October 22, 2009 / 12:03 PM / 8 years ago

UPDATE 3-Kimberly-Clark trumps forecast, raises outlook

* Q3 EPS $1.40; analysts’ forecast $1.13

* Sales down 1.7 pct to $4.91 bln

* Raises FY EPS view, sees smaller sales drop

* Assumes relatively stable economy for rest of 2009

* Shares up 5.1 percent after hitting year-high (Adds CEO and analyst comments, byline; updates stock move)

By Jessica Wohl

CHICAGO, Oct 22 (Reuters) - Kimberly-Clark Corp (KMB.N) raised its forecast for the year after blowing past third-quarter earnings expectations on cost-cuts and increased demand for face masks to protect against the H1N1 flu virus.

The maker of Kleenex tissues and Huggies diapers expects to cut costs even more, feel less of a hit from foreign currency and see sales improve this year. Its shares rose 5.1 percent to $62.74 in afternoon trading.

The company is “assuming the economic environment will remain relatively stable for the balance of 2009,” said Chairman and Chief Executive Thomas Falk.

Consumers are buying household and personal products, but they continue to feel some pressure, he noted.

“I wouldn’t say it’s getting a lot worse, but it’s not getting a lot better, either,” Falk said in an interview.

Kimberly-Clark, which also makes Depend undergarments for incontinence, still sees shoppers timing purchases to their budgets.

“Certainly, in categories like incontinence, you’re seeing the senior that’s on a fixed income is tending to load up at the beginning of month,” Falk said.

Also, parents continue to keep children in diapers longer, rather than moving to the company’s more expensive Pull-Ups training pants, he said. “But for most part you’re not seeing huge shifts in consumer behavior.”


Kimberly-Clark said on Thursday it earned $582 million, or $1.40 per share, in the third quarter, up sharply from $413 million, or 99 cents per share, a year earlier.

Analysts, on average, expected $1.13 per share, according to Thomson Reuters I/B/E/S.

Analysts said the results were strong overall, even though some categories saw pressure, and were pleased with the company’s improved margins.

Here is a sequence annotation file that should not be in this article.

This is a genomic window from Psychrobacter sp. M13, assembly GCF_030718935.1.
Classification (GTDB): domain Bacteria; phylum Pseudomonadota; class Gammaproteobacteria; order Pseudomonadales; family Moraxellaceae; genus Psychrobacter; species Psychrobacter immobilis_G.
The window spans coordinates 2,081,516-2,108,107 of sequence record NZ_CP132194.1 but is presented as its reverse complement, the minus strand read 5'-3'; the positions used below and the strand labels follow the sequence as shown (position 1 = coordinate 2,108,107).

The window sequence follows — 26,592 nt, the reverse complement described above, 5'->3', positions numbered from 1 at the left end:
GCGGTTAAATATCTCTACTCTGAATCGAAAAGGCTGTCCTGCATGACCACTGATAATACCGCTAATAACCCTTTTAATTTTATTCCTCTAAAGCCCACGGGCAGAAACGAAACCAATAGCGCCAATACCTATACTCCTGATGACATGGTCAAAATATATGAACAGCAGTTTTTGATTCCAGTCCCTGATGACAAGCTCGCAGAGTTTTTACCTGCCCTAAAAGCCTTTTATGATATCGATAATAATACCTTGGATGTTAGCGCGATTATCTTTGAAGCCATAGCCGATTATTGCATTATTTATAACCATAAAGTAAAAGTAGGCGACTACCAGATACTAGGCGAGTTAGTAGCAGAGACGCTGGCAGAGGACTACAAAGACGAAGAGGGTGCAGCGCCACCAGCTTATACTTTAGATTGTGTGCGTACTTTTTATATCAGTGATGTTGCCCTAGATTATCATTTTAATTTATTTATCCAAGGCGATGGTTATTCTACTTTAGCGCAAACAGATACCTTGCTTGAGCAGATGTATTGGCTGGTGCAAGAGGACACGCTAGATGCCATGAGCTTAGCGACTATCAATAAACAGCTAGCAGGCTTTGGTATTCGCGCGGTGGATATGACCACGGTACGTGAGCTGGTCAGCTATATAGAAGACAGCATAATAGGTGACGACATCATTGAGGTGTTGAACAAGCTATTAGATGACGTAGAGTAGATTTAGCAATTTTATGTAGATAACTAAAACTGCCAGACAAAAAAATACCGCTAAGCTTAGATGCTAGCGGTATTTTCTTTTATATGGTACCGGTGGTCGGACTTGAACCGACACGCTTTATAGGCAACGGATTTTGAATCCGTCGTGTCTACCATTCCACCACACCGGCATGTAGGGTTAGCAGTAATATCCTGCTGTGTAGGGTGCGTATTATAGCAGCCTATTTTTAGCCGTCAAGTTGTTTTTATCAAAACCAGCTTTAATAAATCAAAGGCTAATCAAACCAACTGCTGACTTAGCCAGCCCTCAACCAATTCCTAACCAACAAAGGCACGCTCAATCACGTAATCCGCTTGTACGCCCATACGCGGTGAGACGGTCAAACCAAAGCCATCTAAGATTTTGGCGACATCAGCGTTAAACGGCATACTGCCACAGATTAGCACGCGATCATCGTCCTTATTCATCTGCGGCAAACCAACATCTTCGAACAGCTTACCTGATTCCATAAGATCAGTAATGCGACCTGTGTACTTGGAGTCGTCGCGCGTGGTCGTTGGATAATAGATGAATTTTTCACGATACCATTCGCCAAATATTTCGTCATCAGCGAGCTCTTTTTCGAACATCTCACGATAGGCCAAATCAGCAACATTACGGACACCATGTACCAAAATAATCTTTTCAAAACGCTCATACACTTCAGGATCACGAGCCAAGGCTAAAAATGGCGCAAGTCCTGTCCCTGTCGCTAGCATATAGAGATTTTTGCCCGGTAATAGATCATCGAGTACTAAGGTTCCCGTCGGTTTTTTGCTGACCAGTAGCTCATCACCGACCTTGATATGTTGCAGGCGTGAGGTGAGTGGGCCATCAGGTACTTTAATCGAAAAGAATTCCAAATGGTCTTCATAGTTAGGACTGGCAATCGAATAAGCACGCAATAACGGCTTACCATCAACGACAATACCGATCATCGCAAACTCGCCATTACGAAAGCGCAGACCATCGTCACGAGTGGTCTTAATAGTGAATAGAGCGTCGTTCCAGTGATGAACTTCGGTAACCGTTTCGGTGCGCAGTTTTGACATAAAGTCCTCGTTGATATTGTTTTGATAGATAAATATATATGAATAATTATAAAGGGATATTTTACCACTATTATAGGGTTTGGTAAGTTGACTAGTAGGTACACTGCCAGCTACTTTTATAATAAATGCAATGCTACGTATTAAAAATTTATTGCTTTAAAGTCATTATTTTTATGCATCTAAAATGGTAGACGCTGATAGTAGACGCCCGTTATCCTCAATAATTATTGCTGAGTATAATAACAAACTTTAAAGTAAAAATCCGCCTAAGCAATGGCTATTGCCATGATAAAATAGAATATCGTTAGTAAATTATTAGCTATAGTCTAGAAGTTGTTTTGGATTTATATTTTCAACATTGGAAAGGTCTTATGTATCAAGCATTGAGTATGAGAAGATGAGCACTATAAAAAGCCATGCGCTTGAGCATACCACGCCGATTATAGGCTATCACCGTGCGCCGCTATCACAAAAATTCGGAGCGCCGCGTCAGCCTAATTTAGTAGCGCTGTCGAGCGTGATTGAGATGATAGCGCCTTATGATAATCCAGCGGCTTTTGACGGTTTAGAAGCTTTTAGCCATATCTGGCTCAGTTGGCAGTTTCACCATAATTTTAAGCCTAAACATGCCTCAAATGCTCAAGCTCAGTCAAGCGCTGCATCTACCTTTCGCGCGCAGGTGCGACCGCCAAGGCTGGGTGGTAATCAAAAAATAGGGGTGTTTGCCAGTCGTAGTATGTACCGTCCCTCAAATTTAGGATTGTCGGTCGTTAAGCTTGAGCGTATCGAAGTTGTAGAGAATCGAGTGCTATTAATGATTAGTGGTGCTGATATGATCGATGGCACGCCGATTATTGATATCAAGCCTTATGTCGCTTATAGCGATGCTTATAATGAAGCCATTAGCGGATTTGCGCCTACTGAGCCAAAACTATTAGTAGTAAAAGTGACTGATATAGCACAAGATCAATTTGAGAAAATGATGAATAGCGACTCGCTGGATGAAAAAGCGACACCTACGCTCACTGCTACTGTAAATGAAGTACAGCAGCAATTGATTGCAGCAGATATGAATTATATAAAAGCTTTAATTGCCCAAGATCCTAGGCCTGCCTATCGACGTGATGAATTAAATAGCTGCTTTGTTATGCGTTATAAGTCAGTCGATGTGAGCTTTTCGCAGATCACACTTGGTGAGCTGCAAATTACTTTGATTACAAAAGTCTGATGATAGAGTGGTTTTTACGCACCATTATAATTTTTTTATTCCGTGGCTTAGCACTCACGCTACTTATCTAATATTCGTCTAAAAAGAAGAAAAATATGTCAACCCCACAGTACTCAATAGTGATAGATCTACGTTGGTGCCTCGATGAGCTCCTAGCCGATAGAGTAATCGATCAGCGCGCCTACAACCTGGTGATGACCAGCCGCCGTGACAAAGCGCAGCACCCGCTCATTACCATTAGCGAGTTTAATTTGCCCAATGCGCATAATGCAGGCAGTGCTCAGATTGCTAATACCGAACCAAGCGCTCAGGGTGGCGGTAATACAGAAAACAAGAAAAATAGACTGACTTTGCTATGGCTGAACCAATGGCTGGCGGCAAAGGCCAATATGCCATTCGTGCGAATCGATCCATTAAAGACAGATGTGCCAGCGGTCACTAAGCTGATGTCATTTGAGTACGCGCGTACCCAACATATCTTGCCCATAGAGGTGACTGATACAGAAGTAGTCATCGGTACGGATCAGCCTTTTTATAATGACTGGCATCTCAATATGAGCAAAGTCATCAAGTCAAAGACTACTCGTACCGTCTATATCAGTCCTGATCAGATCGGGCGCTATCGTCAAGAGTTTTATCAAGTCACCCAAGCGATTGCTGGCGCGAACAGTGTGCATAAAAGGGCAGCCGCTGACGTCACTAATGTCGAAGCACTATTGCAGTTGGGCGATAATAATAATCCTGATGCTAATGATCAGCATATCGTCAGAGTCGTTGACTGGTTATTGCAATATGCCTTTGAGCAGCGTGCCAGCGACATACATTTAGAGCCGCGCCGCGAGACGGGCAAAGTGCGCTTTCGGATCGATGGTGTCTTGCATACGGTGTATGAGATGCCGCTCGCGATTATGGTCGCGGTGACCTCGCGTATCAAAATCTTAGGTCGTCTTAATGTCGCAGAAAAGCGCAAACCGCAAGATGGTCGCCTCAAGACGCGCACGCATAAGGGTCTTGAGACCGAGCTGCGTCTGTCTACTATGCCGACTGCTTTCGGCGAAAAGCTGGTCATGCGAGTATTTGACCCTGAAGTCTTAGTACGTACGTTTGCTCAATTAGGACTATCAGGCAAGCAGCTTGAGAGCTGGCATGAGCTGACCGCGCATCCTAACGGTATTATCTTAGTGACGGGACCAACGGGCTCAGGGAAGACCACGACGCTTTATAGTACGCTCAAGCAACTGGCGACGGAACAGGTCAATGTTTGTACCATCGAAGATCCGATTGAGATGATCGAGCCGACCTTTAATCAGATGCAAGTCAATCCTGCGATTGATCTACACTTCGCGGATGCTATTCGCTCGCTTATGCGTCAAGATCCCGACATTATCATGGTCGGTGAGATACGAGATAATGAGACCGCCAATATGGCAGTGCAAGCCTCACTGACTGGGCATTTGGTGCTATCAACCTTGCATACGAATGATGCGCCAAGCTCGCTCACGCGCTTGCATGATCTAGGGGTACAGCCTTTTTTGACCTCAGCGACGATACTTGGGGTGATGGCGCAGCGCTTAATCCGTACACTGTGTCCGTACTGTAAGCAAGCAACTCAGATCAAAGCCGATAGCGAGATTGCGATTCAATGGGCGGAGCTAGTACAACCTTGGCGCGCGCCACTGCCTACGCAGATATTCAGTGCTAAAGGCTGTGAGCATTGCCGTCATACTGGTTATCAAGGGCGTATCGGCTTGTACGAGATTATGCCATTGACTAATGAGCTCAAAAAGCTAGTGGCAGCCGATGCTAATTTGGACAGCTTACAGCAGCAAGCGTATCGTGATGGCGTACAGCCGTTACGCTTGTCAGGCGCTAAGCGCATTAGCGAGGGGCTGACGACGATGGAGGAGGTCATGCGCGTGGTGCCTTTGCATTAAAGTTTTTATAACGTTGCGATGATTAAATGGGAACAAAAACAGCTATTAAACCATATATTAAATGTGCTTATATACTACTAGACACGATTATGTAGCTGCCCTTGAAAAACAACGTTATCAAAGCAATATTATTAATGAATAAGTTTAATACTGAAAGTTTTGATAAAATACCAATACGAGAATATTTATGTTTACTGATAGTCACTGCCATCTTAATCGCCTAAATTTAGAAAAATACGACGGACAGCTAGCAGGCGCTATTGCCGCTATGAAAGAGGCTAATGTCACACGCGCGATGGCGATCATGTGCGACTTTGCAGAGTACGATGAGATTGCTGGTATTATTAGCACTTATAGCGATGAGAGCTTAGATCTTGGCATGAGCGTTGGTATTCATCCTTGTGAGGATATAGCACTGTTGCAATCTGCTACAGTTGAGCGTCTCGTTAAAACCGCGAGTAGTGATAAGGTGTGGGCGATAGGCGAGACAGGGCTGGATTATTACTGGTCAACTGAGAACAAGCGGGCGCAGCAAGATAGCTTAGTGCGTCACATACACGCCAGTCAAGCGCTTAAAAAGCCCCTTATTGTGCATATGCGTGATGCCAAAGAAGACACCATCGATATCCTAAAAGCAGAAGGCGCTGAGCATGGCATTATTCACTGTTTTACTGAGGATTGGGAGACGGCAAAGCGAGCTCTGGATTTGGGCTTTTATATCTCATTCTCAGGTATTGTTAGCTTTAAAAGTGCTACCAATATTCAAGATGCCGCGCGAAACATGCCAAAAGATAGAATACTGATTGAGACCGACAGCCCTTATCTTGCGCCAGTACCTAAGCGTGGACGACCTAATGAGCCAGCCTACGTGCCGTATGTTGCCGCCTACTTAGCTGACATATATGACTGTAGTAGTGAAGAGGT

“If Kimberly-Clark is any indication, this bodes well for (third-quarter) performance across the group,” especially for Procter & Gamble, Sanford Bernstein analyst Ali Dibadj said.

    Shares of P&G, which reports on Oct. 29, rose 0.8 percent.

    Kimberly-Clark’s sales fell 1.7 percent to $4.91 billion. Analysts had expected $4.87 billion. The volume of goods sold was little changed from a year earlier.

    One bright spot was healthcare, where sales rose 15.8 percent and volume jumped 18 percent. About 40 percent of the volume growth stemmed from face mask demand. [ID:nN22177970]

    Sales fell in other units. The consumer tissue unit, whose brands include Kleenex, Cottonelle and Scott, posted the biggest drop with a 5 percent decline.

    Kimberly-Clark has seen distribution change as retailers sharpen their focus on product selection. For example, its Scott paper towels are no longer sold at Target (TGT.N), which has focused on more premium products such as Kimberly-Clark’s Viva brand and P&G’s (PG.N) Bounty. But Scott towels were added to the lineup at Wal-Mart’s (WMT.N) Sam’s Club warehouse stores.

    “Our overall distribution is pretty similar, but it’s more concentrated in individual outlets than it used to be,” Falk said.

    Kimberly-Clark said it now expects to earn $4.50 to $4.60 per share this year, up from a July forecast of $4.10 to $4.25. Analysts’ average forecast was $4.26.

    The company now expects sales to fall about 2 percent this year. In July it forecast sales would fall 4 percent to 6 percent, versus a prior view of a 6 percent to 8 percent drop.

    Kimberly-Clark said it has found additional savings in sourcing and supply chain and now expects to save about $250 million this year, versus prior guidance for savings of at least $200 million.

    In June, the company set plans to cut about 1,600 salaried jobs, or roughly 3 percent of its workforce. Under an earlier cost-cutting plan, it eliminated some 6,000 jobs and closed about 20 manufacturing plants. (Reporting by Jessica Wohl; editing by John Wallace and Steve Orlofsky)

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